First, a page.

The tabbed layout with a side column in Daz3D's Carrara isn't all that bad. It makes navigating and using previously made content and materials "stupid-easy". In some ways that semi-pro 3D renderer is better thought out in terms of UI than the pro stuff Blender imitates in some aspects. (Most pros don't consider it because Daz3D pushes content more than the rendering engine, and there are still bugs. But despite that Carrara is still a little bit of a gem there. At least try it before you knock it.) More or less, Carrara is probably the most "noob friendly" of commercial 3D software. After that? C4D would be next in line.

For modeling?
In my opinion Wings3D (in Mirai mode) has best workflow for polygon modeling.
(Even with Wings, I might be wierd though as I favor an old 1.3-ish development version as some of the "mechanical style" modeling aspects have been depreciated since. Newer versions seriously nerfed my workflow because certain options were removed from prefs and some of the new "organic modeling" stuff got in the way.)

Blender still has a way to go. However it's supposedly modularized with plugins and skins in mind. If somebody with the right coding skills would take the time to correct what's lacking in comparison to what I mentioned, it wouldn't take too much time to make that powerful software known as Blender a lot more user friendly. No need to keep doing things the hard way just because "that's the way it is, and you'll like it!" (It really could use another and different UI shell on top.)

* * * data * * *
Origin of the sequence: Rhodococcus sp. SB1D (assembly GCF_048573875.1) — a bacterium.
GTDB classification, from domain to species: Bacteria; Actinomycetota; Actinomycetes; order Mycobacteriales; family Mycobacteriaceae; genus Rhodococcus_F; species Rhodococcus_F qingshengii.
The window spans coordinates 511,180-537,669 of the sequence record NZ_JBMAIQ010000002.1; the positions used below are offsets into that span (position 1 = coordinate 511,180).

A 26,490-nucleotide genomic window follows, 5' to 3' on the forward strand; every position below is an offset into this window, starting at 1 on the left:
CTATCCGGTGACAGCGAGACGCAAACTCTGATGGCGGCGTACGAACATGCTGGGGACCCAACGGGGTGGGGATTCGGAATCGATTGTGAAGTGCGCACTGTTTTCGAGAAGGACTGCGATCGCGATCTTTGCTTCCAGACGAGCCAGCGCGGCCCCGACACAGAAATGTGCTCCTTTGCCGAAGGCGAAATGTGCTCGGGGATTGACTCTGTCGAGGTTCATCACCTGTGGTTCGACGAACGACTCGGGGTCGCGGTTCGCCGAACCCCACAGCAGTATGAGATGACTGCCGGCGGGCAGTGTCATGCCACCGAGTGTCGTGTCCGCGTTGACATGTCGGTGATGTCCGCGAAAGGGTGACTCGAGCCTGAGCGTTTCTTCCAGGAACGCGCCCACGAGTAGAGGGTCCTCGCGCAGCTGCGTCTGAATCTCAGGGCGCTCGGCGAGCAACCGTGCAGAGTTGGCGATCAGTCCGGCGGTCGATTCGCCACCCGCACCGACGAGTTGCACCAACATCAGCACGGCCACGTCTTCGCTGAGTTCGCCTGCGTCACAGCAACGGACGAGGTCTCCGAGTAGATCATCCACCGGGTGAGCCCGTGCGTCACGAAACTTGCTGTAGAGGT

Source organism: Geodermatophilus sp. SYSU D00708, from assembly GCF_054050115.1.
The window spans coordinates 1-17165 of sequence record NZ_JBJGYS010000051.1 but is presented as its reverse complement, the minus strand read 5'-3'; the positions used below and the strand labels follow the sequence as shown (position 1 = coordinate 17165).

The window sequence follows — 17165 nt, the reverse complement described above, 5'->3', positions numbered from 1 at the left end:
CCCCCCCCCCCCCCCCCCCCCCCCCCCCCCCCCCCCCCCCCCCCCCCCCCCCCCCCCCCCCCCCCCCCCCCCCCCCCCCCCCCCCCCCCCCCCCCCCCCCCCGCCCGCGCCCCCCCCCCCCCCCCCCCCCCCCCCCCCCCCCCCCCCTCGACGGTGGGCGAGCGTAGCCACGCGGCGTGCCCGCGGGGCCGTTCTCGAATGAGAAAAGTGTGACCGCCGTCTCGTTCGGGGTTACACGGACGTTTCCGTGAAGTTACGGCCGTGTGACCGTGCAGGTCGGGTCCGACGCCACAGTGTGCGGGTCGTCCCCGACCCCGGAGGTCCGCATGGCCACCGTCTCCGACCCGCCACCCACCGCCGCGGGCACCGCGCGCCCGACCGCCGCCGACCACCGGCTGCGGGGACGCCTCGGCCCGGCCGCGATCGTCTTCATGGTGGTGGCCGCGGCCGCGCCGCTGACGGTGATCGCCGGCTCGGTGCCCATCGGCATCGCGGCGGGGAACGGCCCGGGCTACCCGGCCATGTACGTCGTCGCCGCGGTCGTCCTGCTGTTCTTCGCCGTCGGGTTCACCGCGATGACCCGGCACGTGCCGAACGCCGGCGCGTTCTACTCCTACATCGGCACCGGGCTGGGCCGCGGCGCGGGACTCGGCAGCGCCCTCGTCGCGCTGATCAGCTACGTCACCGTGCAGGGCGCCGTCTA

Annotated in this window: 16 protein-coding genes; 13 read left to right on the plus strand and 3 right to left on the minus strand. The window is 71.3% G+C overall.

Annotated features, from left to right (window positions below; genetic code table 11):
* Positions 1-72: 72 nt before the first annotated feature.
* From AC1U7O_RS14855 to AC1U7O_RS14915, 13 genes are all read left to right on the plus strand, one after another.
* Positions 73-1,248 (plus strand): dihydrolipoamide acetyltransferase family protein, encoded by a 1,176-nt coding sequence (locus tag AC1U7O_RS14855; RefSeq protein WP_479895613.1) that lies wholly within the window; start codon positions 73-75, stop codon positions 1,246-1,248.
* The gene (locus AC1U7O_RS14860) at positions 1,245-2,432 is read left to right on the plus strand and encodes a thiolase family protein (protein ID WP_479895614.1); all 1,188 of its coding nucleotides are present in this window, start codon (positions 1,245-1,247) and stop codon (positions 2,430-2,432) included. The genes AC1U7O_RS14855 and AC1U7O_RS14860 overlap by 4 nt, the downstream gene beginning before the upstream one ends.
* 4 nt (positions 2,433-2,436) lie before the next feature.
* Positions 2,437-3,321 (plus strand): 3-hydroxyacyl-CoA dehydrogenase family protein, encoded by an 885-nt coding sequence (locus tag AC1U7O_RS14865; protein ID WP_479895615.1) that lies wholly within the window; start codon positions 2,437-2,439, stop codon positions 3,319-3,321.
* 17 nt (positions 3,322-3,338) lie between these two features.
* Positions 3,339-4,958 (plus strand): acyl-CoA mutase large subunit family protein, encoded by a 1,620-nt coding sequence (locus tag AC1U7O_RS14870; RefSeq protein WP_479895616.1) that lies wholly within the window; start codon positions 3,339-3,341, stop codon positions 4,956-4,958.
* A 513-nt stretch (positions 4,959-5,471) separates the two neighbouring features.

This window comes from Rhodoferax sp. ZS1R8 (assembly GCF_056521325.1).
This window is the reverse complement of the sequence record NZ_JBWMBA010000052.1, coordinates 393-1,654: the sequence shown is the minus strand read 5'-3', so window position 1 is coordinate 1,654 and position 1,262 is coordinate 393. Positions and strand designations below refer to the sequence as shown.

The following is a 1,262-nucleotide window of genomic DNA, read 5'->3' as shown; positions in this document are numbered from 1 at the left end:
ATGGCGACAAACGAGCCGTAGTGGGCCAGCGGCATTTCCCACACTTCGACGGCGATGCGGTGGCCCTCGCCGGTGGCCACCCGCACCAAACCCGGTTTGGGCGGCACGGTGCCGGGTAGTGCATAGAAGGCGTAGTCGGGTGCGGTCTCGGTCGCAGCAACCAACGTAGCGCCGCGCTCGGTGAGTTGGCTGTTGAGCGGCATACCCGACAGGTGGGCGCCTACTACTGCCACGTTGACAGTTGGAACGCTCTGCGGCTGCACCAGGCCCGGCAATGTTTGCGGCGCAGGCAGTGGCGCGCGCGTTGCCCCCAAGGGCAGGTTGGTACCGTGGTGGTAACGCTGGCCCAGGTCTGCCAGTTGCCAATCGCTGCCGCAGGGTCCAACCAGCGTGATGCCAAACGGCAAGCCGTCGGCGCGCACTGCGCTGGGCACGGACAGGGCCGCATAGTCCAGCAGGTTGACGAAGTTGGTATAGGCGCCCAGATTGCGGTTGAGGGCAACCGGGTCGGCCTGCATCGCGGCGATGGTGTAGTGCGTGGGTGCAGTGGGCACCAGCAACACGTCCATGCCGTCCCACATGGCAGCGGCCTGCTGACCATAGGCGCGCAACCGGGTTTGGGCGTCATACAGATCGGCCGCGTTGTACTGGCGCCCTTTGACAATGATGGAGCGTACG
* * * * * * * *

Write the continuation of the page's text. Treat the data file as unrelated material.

Re:Usability (1)

SplashMyBandit (1543257) | about a year and a half ago | (#42976565)

Well, there are numerous ways to improve Blender for those skilled in UI design and workflow. As a software developer and trained technical writer (both with plenty of international experience) I see that changing the structure of Blender could improve the product a great deal. It turns out that in my spare time I'm working on a jet combat flight simulator. It's multi-threaded and cross platform (its written in modern Java, so already works on Linux, Windows and Mac with fantastic runtime performance) and I've recently got multi-player communication going with IEEE 1278.1 (just like a military sim) and a SOAP Webservice. For many graphical tasks I write my own algorithms and GLSL shaders (based on a lot of research on the physics of light transmission, atmospheric extinction etc). That covers most of my needs but occasionally I'll license a complex $1000 model from Turbosquid and I'll need to adjust the mesh or normals. That's where Blender can come in handy for a quick tweak along with many other tools.